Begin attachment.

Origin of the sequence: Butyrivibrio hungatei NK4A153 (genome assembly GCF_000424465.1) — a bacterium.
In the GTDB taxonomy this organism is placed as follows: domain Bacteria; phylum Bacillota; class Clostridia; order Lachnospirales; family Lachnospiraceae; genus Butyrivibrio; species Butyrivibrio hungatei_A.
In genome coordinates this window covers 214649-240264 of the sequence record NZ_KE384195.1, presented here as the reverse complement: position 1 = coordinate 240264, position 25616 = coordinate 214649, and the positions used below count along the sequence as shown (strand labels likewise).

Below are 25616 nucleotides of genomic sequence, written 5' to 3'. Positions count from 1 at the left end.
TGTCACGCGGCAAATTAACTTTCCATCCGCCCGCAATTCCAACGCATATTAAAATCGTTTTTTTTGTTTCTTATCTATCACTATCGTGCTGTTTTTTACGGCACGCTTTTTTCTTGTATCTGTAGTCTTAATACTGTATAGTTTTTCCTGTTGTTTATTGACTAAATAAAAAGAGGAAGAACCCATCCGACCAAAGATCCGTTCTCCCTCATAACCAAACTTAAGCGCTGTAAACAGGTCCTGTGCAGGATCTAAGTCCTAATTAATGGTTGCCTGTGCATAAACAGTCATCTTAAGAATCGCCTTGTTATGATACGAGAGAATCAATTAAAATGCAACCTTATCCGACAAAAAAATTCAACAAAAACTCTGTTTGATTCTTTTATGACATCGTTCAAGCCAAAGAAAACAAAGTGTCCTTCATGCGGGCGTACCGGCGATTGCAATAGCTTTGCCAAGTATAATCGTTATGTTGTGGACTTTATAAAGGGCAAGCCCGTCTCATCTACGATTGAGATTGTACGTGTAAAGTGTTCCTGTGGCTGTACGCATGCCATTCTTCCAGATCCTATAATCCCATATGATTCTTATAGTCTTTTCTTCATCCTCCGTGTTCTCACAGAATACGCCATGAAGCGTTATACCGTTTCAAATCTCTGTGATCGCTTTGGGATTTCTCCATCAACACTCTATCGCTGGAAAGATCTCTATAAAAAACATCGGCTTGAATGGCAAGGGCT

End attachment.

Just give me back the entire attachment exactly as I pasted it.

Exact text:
Origin of the sequence: Butyrivibrio hungatei NK4A153 (genome assembly GCF_000424465.1) — a bacterium.
In the GTDB taxonomy this organism is placed as follows: domain Bacteria; phylum Bacillota; class Clostridia; order Lachnospirales; family Lachnospiraceae; genus Butyrivibrio; species Butyrivibrio hungatei_A.
In genome coordinates this window covers 214649-240264 of the sequence record NZ_KE384195.1, presented here as the reverse complement: position 1 = coordinate 240264, position 25616 = coordinate 214649, and the positions used below count along the sequence as shown (strand labels likewise).

Below are 25616 nucleotides of genomic sequence, written 5' to 3'. Positions count from 1 at the left end.
TGTCACGCGGCAAATTAACTTTCCATCCGCCCGCAATTCCAACGCATATTAAAATCGTTTTTTTTGTTTCTTATCTATCACTATCGTGCTGTTTTTTACGGCACGCTTTTTTCTTGTATCTGTAGTCTTAATACTGTATAGTTTTTCCTGTTGTTTATTGACTAAATAAAAAGAGGAAGAACCCATCCGACCAAAGATCCGTTCTCCCTCATAACCAAACTTAAGCGCTGTAAACAGGTCCTGTGCAGGATCTAAGTCCTAATTAATGGTTGCCTGTGCATAAACAGTCATCTTAAGAATCGCCTTGTTATGATACGAGAGAATCAATTAAAATGCAACCTTATCCGACAAAAAAATTCAACAAAAACTCTGTTTGATTCTTTTATGACATCGTTCAAGCCAAAGAAAACAAAGTGTCCTTCATGCGGGCGTACCGGCGATTGCAATAGCTTTGCCAAGTATAATCGTTATGTTGTGGACTTTATAAAGGGCAAGCCCGTCTCATCTACGATTGAGATTGTACGTGTAAAGTGTTCCTGTGGCTGTACGCATGCCATTCTTCCAGATCCTATAATCCCATATGATTCTTATAGTCTTTTCTTCATCCTCCGTGTTCTCACAGAATACGCCATGAAGCGTTATACCGTTTCAAATCTCTGTGATCGCTTTGGGATTTCTCCATCAACACTCTATCGCTGGAAAGATCTCTATAAAAAACATCGGCTTGAATGGCAAGGGCT